An even better idea from Sheldon Mayer was this new series about very young children who can understand each other perfectly, but not adults and vice versa. Angelic-looking Sugar is the mastermind behind much of the trouble they get into, and Spike usually receives the blame. Ira’s logo uses bouncy, appealing serif letters with giant S’s, and the character art is by Mayer.
A photostat of the original logo from the DC files only reveals the outlines more clearly, and shows how well Ira had learned to make thinner letters work with the poor quality printing of comics at the time.
Normally I would call this title for the second issue of SHOWCASE cover lettering, but I think the intent is to have something that could be reused if readers liked it enough, so I am continuing to call these logos even though they were used only once and are in the secondary position to the book’s actual title. I would have bought this collection of animal stories if I’d seen it and could do so (I was five).
Robin Hood was a new feature in THE BRAVE AND THE BOLD #6 and gained a Schnapp Old English style logo, very appropriate. The R and H have a Celtic influence.
With Bob Hope and Martin and Lewis doing well, could Jackie Gleason make it three Hollywood comedy stars with successful DC titles? Apparently not, though the book was well done and featured a variety of Gleason characters from his TV shows. It didn’t last long. The lengthy title is unwieldy, but there had already been a comic just called JACKIE GLEASON from St. John. Ira’s logo takes up a lot of space, but I like it.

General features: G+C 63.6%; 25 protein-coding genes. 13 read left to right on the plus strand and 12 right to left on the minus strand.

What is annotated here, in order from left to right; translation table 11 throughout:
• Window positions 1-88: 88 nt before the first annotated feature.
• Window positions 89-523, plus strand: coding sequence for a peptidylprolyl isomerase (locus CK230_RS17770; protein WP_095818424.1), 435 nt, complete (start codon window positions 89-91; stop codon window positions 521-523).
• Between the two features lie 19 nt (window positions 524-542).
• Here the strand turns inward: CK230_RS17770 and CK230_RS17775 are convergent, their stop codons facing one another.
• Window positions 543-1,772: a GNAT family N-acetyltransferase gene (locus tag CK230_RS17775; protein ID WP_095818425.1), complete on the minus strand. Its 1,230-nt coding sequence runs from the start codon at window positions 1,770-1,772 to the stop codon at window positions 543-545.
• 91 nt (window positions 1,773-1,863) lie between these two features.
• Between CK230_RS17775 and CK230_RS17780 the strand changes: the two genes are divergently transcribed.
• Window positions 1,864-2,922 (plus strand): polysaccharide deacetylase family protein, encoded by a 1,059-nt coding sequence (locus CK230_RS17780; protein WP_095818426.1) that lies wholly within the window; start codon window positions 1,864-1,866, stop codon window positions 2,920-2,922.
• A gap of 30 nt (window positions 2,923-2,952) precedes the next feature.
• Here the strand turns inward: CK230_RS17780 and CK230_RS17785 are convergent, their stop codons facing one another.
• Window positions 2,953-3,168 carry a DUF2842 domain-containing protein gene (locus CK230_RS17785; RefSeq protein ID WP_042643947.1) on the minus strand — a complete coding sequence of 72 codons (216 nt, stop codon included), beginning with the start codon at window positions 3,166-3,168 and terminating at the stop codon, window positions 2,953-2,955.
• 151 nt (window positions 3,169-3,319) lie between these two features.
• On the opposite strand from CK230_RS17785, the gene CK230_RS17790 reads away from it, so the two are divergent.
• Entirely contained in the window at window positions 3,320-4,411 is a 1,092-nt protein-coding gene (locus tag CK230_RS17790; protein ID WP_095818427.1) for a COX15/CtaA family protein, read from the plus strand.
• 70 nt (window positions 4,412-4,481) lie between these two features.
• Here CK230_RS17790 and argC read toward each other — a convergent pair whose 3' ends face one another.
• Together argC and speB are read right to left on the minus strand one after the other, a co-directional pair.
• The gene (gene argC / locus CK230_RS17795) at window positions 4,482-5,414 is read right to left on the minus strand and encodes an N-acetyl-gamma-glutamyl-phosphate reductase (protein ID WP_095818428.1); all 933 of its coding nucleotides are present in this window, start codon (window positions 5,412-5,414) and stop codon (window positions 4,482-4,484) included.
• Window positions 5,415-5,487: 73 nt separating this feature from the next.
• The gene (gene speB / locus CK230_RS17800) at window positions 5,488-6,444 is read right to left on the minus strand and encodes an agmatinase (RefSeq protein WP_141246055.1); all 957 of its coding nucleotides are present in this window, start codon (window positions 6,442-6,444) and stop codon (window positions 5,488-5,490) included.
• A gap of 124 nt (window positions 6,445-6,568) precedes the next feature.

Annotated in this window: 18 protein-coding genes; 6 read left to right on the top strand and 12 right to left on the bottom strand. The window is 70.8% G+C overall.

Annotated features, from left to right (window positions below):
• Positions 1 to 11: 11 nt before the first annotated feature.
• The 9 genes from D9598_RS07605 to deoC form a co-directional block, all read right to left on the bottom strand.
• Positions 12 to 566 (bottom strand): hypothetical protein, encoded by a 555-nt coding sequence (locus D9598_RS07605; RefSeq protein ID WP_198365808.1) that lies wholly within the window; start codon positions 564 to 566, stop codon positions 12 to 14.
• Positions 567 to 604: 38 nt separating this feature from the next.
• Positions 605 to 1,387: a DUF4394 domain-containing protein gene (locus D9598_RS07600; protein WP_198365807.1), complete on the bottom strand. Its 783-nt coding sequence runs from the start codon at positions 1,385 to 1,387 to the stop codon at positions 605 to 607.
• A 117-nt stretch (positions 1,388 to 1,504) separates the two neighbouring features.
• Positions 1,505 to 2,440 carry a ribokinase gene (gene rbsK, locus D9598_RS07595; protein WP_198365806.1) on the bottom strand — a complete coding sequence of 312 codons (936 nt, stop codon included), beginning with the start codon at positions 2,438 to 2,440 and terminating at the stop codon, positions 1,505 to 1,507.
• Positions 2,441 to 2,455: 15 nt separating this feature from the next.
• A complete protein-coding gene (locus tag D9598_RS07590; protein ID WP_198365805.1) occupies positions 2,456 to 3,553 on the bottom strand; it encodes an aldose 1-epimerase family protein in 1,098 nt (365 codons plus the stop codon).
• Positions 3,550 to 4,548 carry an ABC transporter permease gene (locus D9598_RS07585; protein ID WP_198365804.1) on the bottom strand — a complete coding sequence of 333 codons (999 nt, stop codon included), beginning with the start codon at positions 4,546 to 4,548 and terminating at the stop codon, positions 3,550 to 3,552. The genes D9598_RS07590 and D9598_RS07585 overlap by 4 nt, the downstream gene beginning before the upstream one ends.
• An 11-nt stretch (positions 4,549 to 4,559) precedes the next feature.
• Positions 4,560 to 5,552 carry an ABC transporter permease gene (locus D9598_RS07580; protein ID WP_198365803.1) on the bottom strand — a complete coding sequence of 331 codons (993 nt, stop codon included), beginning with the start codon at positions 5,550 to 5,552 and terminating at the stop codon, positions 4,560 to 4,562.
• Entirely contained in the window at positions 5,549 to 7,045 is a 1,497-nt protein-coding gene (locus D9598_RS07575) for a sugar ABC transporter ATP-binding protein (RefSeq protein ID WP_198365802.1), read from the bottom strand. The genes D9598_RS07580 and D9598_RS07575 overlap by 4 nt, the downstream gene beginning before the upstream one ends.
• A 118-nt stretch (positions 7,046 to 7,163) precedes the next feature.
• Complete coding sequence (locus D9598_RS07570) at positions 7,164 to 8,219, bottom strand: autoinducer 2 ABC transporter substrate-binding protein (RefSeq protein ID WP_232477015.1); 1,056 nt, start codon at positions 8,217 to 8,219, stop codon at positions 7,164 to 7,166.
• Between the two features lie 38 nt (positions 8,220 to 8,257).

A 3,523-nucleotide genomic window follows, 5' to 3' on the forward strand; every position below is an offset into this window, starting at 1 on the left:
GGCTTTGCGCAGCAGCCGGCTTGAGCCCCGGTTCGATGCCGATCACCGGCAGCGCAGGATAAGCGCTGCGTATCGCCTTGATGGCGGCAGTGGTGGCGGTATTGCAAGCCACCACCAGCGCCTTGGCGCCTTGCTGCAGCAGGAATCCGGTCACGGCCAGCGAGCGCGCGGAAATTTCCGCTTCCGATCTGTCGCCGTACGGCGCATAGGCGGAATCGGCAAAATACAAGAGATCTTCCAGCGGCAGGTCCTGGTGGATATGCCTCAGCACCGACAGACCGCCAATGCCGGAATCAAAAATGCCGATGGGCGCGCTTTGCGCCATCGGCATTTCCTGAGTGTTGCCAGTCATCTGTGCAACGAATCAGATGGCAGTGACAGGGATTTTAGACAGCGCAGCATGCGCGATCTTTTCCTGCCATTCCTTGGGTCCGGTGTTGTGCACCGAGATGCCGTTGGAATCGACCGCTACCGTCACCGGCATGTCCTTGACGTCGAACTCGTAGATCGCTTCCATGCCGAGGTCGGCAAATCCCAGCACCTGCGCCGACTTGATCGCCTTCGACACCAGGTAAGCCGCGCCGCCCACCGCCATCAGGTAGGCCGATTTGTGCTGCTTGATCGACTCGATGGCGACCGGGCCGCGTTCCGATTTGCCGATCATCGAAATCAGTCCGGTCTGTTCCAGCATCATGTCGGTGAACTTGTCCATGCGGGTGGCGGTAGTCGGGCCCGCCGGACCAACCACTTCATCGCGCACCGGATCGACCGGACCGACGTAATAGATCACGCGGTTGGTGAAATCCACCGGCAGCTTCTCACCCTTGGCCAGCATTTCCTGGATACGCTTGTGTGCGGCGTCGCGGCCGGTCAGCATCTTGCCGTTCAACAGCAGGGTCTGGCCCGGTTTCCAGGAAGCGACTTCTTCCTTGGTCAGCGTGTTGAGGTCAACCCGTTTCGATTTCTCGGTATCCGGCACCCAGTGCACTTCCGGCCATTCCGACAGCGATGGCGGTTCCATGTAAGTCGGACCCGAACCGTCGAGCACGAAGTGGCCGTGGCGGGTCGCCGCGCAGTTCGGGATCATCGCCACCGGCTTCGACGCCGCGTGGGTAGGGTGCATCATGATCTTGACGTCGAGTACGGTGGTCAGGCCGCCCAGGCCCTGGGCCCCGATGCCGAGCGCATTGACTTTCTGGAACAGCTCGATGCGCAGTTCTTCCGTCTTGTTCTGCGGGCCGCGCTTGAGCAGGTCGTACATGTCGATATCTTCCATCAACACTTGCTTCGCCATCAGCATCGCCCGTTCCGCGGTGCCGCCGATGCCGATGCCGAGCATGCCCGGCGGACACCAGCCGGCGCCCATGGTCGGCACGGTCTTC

I’m on the fence about this one. The lettering is at the bottom of the cover instead of by the SHOWCASE logo, and it definitely feels more like cover lettering, but I guess the same rules should apply as on the first two issues, so I will call it a logo. It’s one place where Ira’s wavy letters work well.
Each issue of Gleason’s title had a longer Honeymooners story with the cover logo on it, and many short features starring other Gleason and Art Carney characters, but on most the feature name is relatively small and more like a title than a logo. This is one of two that feel like logos to me.
SHOWCASE first made waves with this fourth issue. Editor Julius Schwartz’s revamp of the golden age Flash was a big hit, but DC didn’t know it for a few months when sales figures came in. This Flash logo by Schnapp is similar to the one he designed when the character got his own title, but it’s not quite the same, so I’m calling it a separate logo. When Flash returned in issue #8, the logo was again slightly different, but close enough to this one to consider it a minor variation. Ira already had the key elements here, a strong slant to the right and speed lines to increase the sense of movement. The exclamation point added emphasis, but did not make it to the solo title. The square corners on the S seem right to me to keep it all the same. Ira was familiar with the two Golden Age Flash logos designed by someone else, and he took the letter shapes, the slant, and the speed lines from those but made them simpler, stronger and better.